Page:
Keep the Kids Occupied on Planes, Trains and Automobiles

A little girl, wearing a hat and sunglasses, sits with her suitcase in front of the ocean.Taking a cruise? Leaving on a jet plane? Hitting the open road? Summer is the busiest season for family vacations. Some say half the fun is getting there; however, some of those who say that might not have children. Car rides, plane trips and even extended time on a cruise ship can be uncomfortable and boring for a disinterested child. Here are a few tips that can help the whole family enjoy the trip, as well as the vacation.

On a Plane

  • Book an early flight. These flights are slightly less crowded than ones later in the day, and you’re less likely to run into delays at takeoff and landing. You might even get lucky and everyone will be sleepy enough to take a nap during the flight.
  • Give a gift. Kids enjoy unwrapping new toys, just as much as playing with new toys. Something small, like a few plastic action figures, a word search or a new coloring book, can keep them occupied for part of the flight.
  • Don’t overpack. You want to keep your kids occupied and comfortable, but they usually aren’t big enough to carry their own bags. Limit your packing list to a comfort item, wipes and diapers, a tablet with headphones, a small box of crayons and a coloring book, water and low-calorie snacks.

In the Car

  • Think about your seating arrangements. When you have more than one child, it might be wise to considering separating them as much as possible. If you don’t have a car with a third row, consider renting one or switching cars with a family member.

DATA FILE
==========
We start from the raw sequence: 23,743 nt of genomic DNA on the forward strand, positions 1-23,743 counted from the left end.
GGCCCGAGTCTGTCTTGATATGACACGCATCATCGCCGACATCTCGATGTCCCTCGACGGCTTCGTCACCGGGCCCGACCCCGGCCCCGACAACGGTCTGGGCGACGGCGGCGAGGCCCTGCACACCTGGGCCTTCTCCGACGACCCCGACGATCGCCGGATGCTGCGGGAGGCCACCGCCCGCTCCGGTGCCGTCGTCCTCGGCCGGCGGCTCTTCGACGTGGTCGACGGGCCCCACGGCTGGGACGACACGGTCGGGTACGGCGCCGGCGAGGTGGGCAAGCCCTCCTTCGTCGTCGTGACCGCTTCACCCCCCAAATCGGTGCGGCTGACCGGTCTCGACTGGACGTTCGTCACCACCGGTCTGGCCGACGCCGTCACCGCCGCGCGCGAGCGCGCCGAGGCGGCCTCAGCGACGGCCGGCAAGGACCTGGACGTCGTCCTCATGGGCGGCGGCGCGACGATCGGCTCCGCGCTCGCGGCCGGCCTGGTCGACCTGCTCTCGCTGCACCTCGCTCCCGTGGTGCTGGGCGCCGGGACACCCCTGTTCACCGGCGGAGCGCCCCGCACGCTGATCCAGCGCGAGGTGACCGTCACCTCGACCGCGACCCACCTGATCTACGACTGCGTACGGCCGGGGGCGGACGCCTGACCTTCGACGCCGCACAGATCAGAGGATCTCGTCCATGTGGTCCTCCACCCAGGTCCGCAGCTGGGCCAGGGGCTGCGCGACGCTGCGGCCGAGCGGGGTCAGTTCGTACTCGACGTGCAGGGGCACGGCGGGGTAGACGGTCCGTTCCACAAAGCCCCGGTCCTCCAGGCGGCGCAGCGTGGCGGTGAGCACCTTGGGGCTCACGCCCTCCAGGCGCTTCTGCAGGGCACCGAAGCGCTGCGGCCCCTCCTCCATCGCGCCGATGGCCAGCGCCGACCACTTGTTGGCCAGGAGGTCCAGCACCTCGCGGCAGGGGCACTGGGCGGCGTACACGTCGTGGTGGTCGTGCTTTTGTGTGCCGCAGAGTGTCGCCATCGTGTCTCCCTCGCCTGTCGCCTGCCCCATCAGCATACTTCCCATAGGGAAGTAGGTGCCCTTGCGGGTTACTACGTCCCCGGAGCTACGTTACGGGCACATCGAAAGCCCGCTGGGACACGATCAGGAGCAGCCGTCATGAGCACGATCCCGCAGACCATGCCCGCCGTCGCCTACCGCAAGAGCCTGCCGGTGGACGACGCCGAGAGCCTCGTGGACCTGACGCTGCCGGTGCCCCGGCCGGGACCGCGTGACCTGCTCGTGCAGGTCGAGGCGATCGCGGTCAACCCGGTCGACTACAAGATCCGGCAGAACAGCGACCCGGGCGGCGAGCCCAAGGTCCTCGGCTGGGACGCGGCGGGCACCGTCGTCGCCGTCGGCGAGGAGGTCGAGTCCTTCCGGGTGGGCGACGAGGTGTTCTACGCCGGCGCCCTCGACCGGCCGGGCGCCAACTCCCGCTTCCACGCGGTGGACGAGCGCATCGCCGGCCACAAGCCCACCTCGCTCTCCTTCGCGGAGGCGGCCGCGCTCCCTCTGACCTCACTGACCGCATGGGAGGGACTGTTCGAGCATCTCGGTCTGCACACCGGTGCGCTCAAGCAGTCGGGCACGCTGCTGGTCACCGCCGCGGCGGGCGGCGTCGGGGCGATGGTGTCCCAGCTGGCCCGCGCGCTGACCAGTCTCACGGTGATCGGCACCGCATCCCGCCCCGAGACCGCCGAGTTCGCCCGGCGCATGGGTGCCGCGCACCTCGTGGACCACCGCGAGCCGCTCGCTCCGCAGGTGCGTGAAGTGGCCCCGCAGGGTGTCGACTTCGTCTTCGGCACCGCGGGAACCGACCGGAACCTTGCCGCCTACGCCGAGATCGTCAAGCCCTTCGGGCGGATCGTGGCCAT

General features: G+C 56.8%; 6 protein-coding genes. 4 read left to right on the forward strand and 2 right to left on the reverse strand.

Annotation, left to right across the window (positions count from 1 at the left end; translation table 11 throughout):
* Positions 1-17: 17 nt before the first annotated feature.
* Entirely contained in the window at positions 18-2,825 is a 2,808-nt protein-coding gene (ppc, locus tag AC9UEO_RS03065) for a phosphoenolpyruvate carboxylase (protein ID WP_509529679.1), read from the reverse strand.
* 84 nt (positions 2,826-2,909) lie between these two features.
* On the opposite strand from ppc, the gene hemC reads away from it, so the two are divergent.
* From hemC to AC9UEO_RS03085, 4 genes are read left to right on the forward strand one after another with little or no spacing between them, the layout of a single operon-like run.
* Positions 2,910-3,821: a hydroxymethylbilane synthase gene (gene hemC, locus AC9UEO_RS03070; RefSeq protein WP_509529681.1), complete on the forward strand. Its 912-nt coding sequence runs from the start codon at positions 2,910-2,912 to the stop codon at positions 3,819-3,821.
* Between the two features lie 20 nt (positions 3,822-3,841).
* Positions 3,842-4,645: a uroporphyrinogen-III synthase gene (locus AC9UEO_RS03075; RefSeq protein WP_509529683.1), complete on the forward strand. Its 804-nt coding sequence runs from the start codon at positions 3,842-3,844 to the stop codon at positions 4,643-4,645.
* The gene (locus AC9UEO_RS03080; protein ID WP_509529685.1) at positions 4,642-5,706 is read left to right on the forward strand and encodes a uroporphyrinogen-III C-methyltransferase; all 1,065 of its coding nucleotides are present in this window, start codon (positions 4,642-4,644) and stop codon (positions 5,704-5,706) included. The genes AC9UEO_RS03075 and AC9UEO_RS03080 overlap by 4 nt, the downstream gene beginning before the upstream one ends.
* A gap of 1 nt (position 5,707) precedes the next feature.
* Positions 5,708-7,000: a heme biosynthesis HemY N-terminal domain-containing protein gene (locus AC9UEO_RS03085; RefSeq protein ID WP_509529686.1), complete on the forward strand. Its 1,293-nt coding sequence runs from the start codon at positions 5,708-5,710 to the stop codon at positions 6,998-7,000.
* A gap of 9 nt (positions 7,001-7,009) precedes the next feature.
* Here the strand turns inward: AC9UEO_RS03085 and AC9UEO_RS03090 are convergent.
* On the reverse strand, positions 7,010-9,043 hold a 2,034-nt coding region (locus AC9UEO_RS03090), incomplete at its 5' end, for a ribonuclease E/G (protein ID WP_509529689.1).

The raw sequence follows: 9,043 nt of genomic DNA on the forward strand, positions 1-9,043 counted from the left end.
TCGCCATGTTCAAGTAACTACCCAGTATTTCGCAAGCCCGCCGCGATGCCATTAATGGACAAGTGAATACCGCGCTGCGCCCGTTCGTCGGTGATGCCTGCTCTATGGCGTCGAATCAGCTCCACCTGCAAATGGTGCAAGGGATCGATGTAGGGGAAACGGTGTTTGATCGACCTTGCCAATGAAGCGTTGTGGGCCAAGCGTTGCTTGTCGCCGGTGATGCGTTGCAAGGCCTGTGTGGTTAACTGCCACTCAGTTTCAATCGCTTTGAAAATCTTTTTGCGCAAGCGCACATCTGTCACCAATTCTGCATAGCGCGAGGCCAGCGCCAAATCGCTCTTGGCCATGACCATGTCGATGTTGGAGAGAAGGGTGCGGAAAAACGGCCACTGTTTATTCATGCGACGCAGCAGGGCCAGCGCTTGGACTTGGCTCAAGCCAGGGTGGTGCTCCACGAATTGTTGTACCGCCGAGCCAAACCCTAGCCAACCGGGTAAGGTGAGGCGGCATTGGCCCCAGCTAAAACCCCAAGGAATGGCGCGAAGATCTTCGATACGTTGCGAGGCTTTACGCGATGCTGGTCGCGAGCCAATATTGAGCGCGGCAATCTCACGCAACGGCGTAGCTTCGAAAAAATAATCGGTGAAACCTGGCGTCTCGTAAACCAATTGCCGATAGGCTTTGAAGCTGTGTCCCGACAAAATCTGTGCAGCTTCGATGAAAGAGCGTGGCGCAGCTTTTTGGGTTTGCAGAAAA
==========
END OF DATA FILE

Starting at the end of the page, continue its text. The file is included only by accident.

• Try to maintain routines. Think about what times your kids usually eat and sleep and see if you can arrange your route around these routines to keep them from getting hungry or tired.
  • A car is a little restricting when it comes to playtime, so bring car-appropriate entertainment. Consider items like a tablet for some movie time, coloring and sticker books, audio books and headphones for story time, or search online for travel-sized versions of classic games like scrabble or card games.

Sailing On a Ship

  • Start from the very beginning and plan the trip along with your kids. Point out on the map where the boat is going and have them look online to see what fun things they have for kids to do. This will get them excited and interested in the trip.
  • Find family-friendly activities at ports of call. Do some research about the ports you’ll be stopping at to see what attractions the whole family would enjoy. Make sure you look at backups in case excursions are sold out.
  • Give them some independence. Older children can navigate the boat alone, just set up a meeting place for later. Younger ones can be signed up for children’s programs that cater to children as young as age 2.